As the weather warms up, you'll be spending more time outdoors. Now's a great time to consider how you'll protecting your skin from the sun’s harsh rays.
Types of sunscreen
There are two types of sunscreen: chemical and physical. Chemical sunscreen is absorbed by the skin. It then absorbs UV rays, converts them into heat and releases them from your body. The active ingredients in these sunscreens typically include avobenzone, oxybenzone and octinoxate.
Physical (a.k.a. mineral) sunscreen rests atop the skin, reflecting the sun’s rays. The active ingredients in these sunscreens typically include titanium dioxide and zinc oxide.
Sunscreen tips and recommendations
Choose broad-spectrum protection.
Always select a sunscreen that offers both ultraviolet-A (UVA) and ultraviolet-B (UVB) protection. UVB rays can cause sunburn and skin damage whereas exposure to UVA rays can increase your skin cancer risk.
Use at least SPF 15.
SPF, which stands for Sun Protection Factor, absorbs and reflects rays from the sun. The higher the SPF number, the more protection it provides. The U.S. Food and Drug Administration (FDA) recommends selecting a product that contains an SPF of 15, at minimum. However, the American Academy of Dermatology (AAD) recommends choosing a sunscreen with an SPF of 30 or greater. While it’s okay to choose a sunscreen with a higher SPF (e.g., SFP 50), do not be fooled into thinking you can remain in the sun for longer periods without reapplication. For example, SPF 50 offers only slightly more protection than SPF 30.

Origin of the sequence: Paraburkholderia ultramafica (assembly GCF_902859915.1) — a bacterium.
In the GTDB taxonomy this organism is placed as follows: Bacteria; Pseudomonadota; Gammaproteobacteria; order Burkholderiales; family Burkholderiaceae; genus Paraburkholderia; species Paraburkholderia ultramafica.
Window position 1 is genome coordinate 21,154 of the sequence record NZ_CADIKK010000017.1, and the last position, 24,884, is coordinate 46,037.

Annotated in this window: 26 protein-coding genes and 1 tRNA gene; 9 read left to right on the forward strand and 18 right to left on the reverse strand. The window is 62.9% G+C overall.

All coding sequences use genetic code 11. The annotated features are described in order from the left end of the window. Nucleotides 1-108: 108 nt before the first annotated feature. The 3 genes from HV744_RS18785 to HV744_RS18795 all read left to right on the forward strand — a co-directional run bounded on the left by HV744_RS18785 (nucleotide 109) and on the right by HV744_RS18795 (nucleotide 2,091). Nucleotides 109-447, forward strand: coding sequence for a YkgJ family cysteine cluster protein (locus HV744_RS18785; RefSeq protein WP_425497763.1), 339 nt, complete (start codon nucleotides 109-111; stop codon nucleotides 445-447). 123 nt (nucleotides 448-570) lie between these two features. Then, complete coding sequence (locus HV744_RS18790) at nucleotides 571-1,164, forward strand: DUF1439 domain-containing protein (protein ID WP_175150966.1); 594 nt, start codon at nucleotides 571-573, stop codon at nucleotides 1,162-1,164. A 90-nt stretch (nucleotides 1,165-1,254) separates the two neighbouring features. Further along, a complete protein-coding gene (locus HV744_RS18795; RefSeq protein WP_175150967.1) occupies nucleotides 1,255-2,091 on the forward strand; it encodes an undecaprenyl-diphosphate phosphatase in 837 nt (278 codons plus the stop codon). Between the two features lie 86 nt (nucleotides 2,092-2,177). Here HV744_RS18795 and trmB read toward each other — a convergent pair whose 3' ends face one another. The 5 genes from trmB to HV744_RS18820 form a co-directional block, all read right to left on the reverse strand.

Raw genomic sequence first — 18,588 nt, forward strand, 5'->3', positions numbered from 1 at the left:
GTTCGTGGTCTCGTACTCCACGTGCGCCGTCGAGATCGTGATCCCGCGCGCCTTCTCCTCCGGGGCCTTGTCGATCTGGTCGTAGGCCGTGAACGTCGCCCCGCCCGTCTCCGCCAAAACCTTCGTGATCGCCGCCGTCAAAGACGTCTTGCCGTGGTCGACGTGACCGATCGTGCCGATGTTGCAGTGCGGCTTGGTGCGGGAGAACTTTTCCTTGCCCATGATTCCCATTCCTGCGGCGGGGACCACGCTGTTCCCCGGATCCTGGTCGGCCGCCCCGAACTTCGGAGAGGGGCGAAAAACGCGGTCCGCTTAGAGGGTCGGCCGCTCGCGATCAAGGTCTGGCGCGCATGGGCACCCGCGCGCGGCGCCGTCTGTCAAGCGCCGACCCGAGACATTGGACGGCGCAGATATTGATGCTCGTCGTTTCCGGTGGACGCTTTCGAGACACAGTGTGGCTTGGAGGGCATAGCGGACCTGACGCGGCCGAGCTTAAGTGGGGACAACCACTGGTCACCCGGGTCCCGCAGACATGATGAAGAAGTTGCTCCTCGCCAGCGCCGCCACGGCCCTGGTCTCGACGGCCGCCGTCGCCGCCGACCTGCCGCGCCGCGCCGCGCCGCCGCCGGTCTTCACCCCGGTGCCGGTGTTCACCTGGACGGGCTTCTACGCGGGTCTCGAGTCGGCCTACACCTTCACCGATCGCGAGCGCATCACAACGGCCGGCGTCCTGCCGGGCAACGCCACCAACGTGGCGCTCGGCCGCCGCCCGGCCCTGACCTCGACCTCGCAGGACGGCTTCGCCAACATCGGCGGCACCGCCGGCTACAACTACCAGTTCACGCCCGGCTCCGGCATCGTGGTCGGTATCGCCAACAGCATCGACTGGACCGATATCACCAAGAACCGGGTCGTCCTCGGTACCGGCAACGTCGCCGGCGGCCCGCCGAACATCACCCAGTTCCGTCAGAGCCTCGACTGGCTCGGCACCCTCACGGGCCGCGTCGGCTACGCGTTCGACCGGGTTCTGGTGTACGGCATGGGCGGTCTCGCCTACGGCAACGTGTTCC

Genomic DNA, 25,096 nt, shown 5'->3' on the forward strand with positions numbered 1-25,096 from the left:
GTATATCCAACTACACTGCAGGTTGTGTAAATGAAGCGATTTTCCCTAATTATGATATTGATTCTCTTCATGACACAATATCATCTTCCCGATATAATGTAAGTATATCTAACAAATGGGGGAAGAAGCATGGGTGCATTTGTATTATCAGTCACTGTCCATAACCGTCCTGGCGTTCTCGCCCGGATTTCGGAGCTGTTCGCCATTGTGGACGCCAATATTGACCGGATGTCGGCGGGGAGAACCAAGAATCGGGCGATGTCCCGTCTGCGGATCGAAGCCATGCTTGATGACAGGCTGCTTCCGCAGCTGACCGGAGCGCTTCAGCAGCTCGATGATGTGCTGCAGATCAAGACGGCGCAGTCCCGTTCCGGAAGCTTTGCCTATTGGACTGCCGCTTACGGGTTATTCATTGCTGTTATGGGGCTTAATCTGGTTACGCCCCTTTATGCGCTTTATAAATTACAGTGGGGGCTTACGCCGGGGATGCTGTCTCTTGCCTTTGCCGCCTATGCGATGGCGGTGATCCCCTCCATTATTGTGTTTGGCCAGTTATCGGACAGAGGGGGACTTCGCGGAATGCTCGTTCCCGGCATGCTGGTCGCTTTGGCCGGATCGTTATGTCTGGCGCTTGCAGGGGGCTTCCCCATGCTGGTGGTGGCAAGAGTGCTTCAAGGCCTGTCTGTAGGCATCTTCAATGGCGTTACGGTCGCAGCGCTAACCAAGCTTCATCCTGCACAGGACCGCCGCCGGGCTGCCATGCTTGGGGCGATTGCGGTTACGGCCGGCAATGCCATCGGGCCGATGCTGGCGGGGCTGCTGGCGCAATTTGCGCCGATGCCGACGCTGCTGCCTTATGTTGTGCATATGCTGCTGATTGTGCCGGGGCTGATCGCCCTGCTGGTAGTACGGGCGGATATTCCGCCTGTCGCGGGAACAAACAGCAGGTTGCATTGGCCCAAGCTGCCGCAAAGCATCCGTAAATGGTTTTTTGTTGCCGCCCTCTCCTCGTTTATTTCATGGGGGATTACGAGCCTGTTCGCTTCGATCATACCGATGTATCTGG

Apply 15 minutes before heading outdoors.
Your skin does not absorb sunscreen immediately. So, be sure to apply it at least 15 minutes before you plan to go outside, even on days that are slightly cloudy or cool.
Don’t skimp on the ‘screen.
Many people fail to use sufficient sunscreen, which can lead to sunburn, skin damage and even skin cancer. For adults, the AAD recommends using approximately an ounce of sunscreen to cover all body parts exposed to the sun. And don’t forget those easy-to-overlook areas, like your ears, neck and feet
Reapply sunscreen regularly.
Sunscreen wears off over time. Reapply it every two hours or more frequently (typically 60 to 90 minutes, but check product label for guidelines) after sweating or swimming.
Use backup protection.
Unfortunately, no sunscreen provides complete protection from sun damage. Therefore, it’s a good idea to utilize backup measures, such as lip balm with SPF, sunglasses, wide-brim hats and tightly-woven long-sleeved shirts. You may also protect skin by seeking shade between 10 a.m. and 4 p.m. when the sun is strongest.